Lead Organizer: Katie Gaines, John Wiley & Sons, Inc. ([email protected])

Are you a student or early career researcher (ECR) interested in publishing your first paper? Are you spinning your wheels on rewrites? Are you unsure where to submit or what to expect from the scientific publishing process? You’re not alone!

Hear ASLO’s 4 Editors-in-Chief and 2 ECRs share what they wish they’d known about the writing and publishing process. After a short panel of helpful advice, the floor will be open for a Q&A.

Panel:

  • Dave Hambright, Editor-in-Chief, Limnology & Oceanography
  • Jim Cloern, Editor-in-Chief, Limnology & Oceanography Letters
  • Paul Kemp, Founding Editor-in-Chief and Krista Longnecker, Editor-in-Chief, Limnology & Oceanography Methods
  • Laura Falkenberg, Editor-in-Chief, Limnology & Oceanography Bulletin and Raelyn Cole Editorial Fellow 2017-2019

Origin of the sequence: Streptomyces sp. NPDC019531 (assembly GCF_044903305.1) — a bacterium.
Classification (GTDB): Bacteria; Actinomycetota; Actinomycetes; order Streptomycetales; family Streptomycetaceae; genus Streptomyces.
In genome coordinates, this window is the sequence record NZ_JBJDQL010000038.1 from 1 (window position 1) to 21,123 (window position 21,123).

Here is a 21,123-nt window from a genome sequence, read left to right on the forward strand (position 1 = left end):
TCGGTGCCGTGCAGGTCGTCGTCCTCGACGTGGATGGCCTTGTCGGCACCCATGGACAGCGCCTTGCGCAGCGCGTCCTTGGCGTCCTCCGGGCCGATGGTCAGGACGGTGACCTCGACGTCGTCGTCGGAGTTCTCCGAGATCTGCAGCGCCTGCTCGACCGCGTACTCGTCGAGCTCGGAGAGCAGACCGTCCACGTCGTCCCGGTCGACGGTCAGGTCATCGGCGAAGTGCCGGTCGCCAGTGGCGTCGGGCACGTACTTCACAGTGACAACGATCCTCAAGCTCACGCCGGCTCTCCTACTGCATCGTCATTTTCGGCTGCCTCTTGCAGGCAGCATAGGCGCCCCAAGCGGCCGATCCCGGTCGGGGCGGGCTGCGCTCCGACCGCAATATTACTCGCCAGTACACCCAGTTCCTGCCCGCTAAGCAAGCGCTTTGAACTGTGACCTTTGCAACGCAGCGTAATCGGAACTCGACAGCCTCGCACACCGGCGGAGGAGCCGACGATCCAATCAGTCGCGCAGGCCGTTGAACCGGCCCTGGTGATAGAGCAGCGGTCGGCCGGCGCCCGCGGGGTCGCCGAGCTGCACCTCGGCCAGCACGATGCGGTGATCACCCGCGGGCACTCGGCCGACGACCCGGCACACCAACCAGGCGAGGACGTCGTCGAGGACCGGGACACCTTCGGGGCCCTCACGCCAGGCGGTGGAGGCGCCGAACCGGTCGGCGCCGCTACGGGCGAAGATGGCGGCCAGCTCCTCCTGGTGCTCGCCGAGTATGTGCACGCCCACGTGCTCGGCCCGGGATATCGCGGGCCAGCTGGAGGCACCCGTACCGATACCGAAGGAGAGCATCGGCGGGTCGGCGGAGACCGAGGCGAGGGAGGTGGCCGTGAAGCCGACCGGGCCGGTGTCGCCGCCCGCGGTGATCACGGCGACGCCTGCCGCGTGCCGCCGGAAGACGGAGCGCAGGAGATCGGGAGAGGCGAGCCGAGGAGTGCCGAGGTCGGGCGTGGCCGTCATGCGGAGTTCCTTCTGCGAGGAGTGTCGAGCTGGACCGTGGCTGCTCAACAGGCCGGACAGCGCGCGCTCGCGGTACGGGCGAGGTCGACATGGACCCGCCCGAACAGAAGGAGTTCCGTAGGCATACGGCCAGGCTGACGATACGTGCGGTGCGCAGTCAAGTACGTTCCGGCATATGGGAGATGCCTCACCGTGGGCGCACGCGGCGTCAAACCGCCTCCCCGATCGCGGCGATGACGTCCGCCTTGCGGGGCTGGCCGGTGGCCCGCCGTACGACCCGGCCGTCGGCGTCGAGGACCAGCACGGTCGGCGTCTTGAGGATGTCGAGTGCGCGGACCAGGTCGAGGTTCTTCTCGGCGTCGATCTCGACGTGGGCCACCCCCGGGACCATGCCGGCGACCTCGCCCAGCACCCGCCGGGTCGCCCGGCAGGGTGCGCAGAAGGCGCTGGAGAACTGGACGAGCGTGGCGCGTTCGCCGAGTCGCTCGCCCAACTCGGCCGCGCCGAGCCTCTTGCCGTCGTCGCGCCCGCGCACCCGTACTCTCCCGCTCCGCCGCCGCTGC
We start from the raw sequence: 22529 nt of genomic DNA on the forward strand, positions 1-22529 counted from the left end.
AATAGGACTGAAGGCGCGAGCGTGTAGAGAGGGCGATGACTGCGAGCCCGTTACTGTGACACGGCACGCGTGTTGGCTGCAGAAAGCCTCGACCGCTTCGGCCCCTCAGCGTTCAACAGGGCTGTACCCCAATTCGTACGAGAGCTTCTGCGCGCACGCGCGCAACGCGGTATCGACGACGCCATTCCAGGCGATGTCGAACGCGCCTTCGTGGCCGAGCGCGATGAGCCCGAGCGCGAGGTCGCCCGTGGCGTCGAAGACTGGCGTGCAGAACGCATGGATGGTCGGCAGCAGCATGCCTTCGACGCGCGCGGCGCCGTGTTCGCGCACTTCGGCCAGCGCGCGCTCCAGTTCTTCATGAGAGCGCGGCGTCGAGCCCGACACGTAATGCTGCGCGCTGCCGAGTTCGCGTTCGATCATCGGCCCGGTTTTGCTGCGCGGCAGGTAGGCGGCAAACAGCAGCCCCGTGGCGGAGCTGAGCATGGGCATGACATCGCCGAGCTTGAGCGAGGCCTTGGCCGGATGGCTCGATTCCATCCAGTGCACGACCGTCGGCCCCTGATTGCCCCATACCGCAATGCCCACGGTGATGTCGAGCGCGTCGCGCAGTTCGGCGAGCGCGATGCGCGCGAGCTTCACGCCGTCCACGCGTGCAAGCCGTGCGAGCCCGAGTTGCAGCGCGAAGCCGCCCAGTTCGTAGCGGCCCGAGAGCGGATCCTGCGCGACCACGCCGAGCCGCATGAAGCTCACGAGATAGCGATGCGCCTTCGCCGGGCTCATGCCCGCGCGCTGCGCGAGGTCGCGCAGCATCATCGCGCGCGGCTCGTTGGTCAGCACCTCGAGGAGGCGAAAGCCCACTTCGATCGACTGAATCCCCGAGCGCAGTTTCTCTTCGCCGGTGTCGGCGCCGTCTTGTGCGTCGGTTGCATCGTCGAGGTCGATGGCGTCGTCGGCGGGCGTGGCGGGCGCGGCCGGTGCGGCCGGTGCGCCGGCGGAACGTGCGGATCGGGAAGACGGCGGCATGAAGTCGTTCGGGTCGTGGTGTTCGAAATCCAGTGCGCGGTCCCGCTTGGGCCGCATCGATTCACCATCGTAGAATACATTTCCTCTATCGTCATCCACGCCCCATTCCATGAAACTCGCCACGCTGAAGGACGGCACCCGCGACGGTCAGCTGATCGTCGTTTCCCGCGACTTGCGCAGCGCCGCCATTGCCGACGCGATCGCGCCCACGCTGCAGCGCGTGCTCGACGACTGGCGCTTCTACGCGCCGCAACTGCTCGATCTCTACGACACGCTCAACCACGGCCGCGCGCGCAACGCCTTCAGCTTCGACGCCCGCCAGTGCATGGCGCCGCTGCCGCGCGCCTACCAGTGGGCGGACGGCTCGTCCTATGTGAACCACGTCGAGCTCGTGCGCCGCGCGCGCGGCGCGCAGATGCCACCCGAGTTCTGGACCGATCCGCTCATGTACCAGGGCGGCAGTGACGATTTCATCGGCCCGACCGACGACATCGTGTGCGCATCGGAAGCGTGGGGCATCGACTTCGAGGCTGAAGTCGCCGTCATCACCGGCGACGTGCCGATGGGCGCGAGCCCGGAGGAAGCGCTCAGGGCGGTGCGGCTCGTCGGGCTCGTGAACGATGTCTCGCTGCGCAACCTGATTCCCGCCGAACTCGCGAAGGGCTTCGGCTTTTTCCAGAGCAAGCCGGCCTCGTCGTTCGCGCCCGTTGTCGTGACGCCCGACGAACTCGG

• Frank Akamagwuna, ECR and Raelyn Cole Editorial Fellow 2024-26
  • Bridget Deemer, ECR and Raelyn Cole Editorial Fellow 2020-22

We look forward to your questions!

W06 - Personal Branding 101: Strategies for Marketing Yourself and Your Science

Date/Time: Wednesday, 5 June, 2024, 12:30 to 14:00
Location: Hall of Ideas G

Lead Organizer: Nyazia Sajdah-Bey, Oregon State University ([email protected])

In the digital age, marketing yourself is paramount to connecting your message to a broader audience and securing future employment. The idea of personal branding can be daunting, especially for those with a limited social media footprint. In this presentation, we discuss strategies for digital and physical marketing. Participants will learn about social media engagement, website creation strategies, and online networking. A concept mapping activity will allow participants to brainstorm visual themes and content.